The Needs of Grief: Why Does It Help to Talk?

| Grief Author and Speaker

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The Needs of Grief: Why Does It Help to Talk?I am sure some people who are going through grief get tired of being told that they need to talk about it. Usually they are bombarded with “Don’t keep it inside”, “let it all out,” and other clichés. Some are more comfortable with talking than others. Often men, in particular, want to just go off somewhere and lick their own wounds without having to share their pain with anyone. It makes some people feel exposed and vulnerable. Why then is it so important that we talk?

Actually talking is not the thing that helps us. Being heard is where the power is. Just talking does very little. Talking to someone who is not really listening can do more harm than good. If they are forming the advice they intend to give as soon as they get to talk, the conversation will be counterproductive. If we can find someone who is focused on what we are saying and feeling and is trying to simply accept us and be a companion with us as we struggle, then there is power in talking.

Some wonderful things happen to us when someone really listens. Somehow a great deal of our angers and frustrations become less intense or even less important. It is like we have a full pitcher of boiling feelings and the talking allowed us to pour some of the mess out on the ground. The pitcher will fill again, but repeated sessions gradually slow the fillings down and cools them off until they are no longer able to damage us as much. We bleed off anger as we are heard.

Being heard allows us to discover insight into our own feelings. Counseling with others is often seen as a sign of weakness. It presents itself as if we could not solve our own problems and had to go have someone solve them for us. The truth is, we still solve our own problems. I have been involved with counseling for many years, and I don’t think I ever really solved anyone else’s problem. When it works, it does so because the person discovered insight into their thoughts and feelings while telling them to someone who is listening. Most of us can recall a time when the answer to some problem seemed to come to us “out of the blue” while we were talking to someone. Often this happens even if we are not talking about a problem right at that time. The atmosphere was right and a light went on in our heads. That is called insight and that is the goal when we are talking through our grief. As we talk, we are discovering things from within.

This is the reason I do not call myself a grief counselor. I don’t believe in grief counseling. People in grief are not mentally ill. They are not some kind of “basket case” that needs therapy. I call myself a grief companion. I am just going to listen and walk beside folks while they find their own insights and understanding. I can’t really describe how that works or how it feels, but as we talk, we understand ourselves and our own needs.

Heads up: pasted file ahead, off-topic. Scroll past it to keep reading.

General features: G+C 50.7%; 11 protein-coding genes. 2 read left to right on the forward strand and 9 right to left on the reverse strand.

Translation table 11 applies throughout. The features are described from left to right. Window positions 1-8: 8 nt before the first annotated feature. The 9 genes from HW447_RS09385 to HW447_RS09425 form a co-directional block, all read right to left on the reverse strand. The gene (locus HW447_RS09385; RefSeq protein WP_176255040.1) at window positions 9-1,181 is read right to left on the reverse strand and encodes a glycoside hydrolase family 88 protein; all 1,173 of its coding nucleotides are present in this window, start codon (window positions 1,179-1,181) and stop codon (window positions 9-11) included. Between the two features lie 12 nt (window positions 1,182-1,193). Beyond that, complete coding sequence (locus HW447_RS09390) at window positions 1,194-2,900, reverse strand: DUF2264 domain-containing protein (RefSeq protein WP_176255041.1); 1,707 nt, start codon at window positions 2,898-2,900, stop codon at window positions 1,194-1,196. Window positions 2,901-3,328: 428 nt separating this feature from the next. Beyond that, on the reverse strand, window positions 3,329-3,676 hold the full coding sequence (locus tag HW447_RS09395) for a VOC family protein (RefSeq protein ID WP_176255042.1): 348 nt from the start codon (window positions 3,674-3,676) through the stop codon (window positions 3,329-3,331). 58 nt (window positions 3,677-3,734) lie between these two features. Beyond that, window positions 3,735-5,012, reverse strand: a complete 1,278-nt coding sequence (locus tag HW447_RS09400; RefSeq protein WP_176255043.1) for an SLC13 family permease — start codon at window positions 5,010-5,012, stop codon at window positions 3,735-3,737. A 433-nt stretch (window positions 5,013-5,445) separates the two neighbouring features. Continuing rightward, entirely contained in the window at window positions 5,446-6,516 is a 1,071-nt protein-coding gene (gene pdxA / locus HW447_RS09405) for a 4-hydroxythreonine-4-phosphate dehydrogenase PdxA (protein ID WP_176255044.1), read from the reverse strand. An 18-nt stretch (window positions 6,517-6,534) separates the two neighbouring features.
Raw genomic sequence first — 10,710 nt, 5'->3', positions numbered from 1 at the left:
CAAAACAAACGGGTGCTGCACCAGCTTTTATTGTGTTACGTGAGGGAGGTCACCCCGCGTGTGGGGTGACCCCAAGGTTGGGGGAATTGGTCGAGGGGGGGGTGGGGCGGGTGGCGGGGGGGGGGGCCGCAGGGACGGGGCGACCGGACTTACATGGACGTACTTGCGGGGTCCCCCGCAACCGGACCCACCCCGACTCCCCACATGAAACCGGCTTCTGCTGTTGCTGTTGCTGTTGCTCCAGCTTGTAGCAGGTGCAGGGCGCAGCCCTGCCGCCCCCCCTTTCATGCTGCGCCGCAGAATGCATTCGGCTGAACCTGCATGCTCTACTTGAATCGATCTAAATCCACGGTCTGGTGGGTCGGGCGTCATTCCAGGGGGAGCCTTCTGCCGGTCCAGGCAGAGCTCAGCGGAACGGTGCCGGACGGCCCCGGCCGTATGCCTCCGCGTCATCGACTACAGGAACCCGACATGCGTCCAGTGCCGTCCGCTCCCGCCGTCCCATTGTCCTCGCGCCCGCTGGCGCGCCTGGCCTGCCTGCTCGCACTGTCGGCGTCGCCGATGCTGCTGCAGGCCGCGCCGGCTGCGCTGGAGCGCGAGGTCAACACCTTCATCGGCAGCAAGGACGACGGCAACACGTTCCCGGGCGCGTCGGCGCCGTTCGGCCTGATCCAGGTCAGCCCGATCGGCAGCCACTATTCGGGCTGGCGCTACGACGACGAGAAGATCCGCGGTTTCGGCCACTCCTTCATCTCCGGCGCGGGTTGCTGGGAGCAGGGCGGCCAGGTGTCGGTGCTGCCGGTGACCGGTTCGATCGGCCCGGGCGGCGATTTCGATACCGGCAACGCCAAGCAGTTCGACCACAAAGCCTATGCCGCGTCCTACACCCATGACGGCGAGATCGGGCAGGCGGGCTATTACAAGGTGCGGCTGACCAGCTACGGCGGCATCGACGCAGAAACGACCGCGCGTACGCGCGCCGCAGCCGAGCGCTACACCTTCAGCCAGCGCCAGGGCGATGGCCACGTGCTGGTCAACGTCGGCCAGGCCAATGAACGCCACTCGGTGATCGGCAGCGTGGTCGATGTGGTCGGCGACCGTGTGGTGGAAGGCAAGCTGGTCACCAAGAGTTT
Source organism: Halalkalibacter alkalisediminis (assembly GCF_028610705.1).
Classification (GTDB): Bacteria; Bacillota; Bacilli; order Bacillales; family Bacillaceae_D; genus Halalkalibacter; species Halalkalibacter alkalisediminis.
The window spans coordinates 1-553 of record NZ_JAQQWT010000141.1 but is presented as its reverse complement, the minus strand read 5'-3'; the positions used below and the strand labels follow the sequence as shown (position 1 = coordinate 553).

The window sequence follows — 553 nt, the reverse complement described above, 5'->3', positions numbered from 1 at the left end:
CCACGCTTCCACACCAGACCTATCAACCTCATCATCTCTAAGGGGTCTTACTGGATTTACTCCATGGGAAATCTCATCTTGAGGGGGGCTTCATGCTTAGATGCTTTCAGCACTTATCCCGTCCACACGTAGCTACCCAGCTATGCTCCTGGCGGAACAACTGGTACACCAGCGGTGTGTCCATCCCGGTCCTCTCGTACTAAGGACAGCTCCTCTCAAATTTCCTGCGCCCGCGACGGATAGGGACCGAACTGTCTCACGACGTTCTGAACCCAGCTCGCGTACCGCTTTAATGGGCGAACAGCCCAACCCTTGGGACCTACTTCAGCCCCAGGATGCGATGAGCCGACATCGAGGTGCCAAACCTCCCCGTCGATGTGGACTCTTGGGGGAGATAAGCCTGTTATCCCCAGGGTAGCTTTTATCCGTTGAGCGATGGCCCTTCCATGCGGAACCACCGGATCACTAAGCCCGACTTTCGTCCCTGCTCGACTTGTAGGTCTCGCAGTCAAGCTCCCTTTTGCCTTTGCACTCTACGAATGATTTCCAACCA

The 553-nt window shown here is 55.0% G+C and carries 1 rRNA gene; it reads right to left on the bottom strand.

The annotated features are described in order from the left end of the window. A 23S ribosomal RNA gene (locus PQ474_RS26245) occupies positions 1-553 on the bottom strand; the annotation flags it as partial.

Being heard gives us a sense of not being alone. Someone understands what we think and feel and does not think we are crazy. We don’t have to hide our thoughts or feelings. We are free to say anything we want to this person and they will not panic, or tell, or have us committed. That sets us free to release our thoughts and feelings. We no longer have to swallow them. We no longer have to hide them. We no longer have to wonder if we are doing it right. Swallowed feelings harm us, freed feelings heal us. Closed grief can make us sick. Opened grieving can lead us to health.

It goes without saying that random talking to a non-listening world will not prove to be much help. We need listening ears, not just handy ones. It may be that we should invite those friends we think will prove to be the most help to us in our grieving to join this web site and learn how to be the kind of ears that heal.

 

Copyright Doug Manning of In-Sight Books, Inc. Doug’s books, CDs and DVDs are available at www.insightbooks.com. Post originally published on Doug’s Blog at The Care Community www.thecarecommunity.com.

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| Grief Author and Speaker

My work in grief began when a couple from the church where I was the pastor lost a young daughter from a simple case of the croup. The mother was distraught and crying in the hospital room. The doctor and her husband were trying to calm her when she looked up and said, “Don’t take my grief away ...